‘Warhol in Motion’ traveling to İstanbul

Pop art pioneer Andy Warhol, one of the key personalities that defined the 20th century, and best remembered for the expression,“15 minutes of fame,” is coming to İstanbul next month with a selection of his groundbreaking works.

 “Warhol in Motion,” a 24-day exhibition of Warhol’s film, video and Polaroid works, will be on display from June 8 through July 2 in three separate galleries run by Galerist -- Galatasaray, Akaretler and Tepebaşı.

It should be noted in the beginning that it was not an easy task to bring this selection to İstanbul. The exhibition is the result of lengthy discussions between Galerist and the New York-based Andy Warhol Foundation for the Visual Arts and The Andy Warhol Museum in Pennsylvania, the İstanbul-based Galerist says.

İstanbul art lovers are actually not completely unfamiliar with Warhol’s work; in 2001, the city hosted an exhibit titled, “Andy Warhol with His Art and Life” at the Yapı Kredi Kazım Taşkent Art Gallery.

The upcoming show at Galerist might be a good opportunity to further learn about this pioneer of the pop art movement who once said, “If you want to know all about Andy Warhol, just look at the surface: of my paintings and films and me, and there I am.”

Born Andrew Warhola, Jr. on Aug. 6, 1928, in Pittsburgh as the fourth child of a working-class family of Slovakian immigrants, Warhol did not have too brilliant a childhood, often sick and bed-ridden and an outcast at school. This early period of his life served as an important phase in the development of his personality and skills and as an artist, as he later described, because he used to spend those bed-ridden days drawing pictures and collecting photographs of movie stars. 

His artistic talent was discovered at the School of Fine Arts at Carnegie Institute of Technology in Pittsburgh (now Carnegie Mellon University), where he studied during the late 1940s. He then moved to New York City and started a career in magazine illustration and advertising, which shot him to fame during the early 1950s. From then on, he became a staple and a dominant figure of the thriving fine art scene in New York. For Warhol, everything that formed American culture was material for art. By incorporating all those “things” into his art, he turned himself into an icon of art. For him, “pop was everything.”

The three-section Galerist show will be made up of works Warhol created between 1962 and 1968 in The Factory, his New York City studio which he converted from an old hat factory. As well as highlighting Warhol’s art, the Galerist show will also remind viewers of such popular personalities as Dennis Hopper, Mick Jagger, Joan Collins and Liza Minnelli, who were among Warhol’s patrons and/or circle of friends.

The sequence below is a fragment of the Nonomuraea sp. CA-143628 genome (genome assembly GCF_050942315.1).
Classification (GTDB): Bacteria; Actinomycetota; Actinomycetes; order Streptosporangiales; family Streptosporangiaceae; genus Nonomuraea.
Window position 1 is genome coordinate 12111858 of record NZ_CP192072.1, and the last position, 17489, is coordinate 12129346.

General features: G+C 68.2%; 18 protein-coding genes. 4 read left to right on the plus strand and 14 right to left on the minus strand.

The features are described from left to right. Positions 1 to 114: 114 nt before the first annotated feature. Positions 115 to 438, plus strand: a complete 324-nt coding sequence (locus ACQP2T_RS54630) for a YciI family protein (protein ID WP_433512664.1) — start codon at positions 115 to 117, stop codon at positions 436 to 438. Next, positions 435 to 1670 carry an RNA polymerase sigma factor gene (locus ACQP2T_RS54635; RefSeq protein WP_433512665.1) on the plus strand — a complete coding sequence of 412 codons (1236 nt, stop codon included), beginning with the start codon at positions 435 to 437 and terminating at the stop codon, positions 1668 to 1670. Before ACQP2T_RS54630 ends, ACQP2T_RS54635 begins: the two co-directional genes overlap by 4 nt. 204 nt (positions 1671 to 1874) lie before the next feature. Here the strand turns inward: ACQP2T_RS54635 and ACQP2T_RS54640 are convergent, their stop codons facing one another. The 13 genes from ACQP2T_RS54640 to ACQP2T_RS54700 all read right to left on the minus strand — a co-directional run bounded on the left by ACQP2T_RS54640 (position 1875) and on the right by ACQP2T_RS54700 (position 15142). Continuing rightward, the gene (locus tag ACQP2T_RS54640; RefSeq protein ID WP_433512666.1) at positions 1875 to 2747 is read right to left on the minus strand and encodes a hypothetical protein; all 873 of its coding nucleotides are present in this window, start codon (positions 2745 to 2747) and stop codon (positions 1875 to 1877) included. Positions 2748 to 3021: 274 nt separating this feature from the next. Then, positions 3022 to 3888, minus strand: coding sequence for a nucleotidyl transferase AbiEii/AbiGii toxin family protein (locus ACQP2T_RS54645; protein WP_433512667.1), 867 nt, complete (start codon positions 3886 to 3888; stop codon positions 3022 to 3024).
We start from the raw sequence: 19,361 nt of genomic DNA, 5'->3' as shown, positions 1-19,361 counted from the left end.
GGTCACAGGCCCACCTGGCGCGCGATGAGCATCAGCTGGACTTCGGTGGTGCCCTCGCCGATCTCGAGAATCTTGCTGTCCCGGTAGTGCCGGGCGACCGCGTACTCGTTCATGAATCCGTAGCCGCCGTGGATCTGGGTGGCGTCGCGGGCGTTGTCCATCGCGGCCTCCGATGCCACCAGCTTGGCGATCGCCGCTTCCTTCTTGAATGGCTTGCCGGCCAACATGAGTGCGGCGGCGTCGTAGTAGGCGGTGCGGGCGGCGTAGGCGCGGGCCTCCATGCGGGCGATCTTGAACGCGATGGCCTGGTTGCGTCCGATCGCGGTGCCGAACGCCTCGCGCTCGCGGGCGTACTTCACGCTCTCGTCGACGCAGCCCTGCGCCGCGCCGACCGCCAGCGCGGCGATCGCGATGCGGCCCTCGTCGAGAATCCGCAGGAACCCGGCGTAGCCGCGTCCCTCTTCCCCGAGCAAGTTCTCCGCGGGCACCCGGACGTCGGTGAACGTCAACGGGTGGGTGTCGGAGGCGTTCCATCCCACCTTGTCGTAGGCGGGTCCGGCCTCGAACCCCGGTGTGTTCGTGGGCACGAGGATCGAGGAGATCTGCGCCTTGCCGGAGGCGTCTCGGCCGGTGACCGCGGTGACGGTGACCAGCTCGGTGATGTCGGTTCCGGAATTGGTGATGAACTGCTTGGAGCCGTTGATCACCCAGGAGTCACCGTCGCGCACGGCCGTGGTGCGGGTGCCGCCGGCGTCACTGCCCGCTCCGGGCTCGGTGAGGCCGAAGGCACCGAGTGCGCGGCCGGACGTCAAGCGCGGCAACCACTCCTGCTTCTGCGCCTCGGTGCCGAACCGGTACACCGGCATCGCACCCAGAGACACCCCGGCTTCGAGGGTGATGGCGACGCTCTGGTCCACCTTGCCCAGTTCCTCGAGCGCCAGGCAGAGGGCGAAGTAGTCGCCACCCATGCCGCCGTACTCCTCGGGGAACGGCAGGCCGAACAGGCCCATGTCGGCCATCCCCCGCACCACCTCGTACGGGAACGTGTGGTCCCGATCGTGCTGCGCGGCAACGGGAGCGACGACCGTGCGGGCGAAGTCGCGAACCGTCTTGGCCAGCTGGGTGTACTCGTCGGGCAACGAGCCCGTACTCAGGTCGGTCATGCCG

The exhibit and a series of side events that will accompany the upcoming show are aimed at bringing to the fore not only Warhol’s works as a pop artist, but also his pioneering work in such fields as film and fashion, the gallery says.

Among works to be featured at Galerist Galatasaray are his films “The Chelsea Girls,” “Haircut No. 1,” “My Hustler,” “Bike Boy” and “Outer and Inner Space”; the silent film portraits “Screen Tests,” and the album cover he designed for “The Velvet Underground & Nico,” while the Galerist Tepebaşı will host screenings of his films including “Lupe,” “Empire,” “Camp,” “Mario Banana Nos. 1 and 2,” and “Sunset.”

Warhol’s philosophy in his own words
With only a month to go until the opening of the exhibition “Warhol in Motion,” it might be good to read “The Philosophy of Andy Warhol (From A to B & Back Again),” Warhol’s 1975 book that features his taped conversations with Interview Magazine editor Bob Colacello and artist Brigid Berlin. In the book, also published in Turkish by Sel Publications under the title “Andy Warhol Felsefesi,” Warhol reveals everything about himself through a series of ironic quotes about love, beauty, fame, work, time, death, economics, success and art, among other topics. It might also be a good idea at this point to research what the French philosopher Jean Baudrillard said in his assessment of the pop icon, who once said he wanted “to be a machine.”

Musa İğrek, İstanbul
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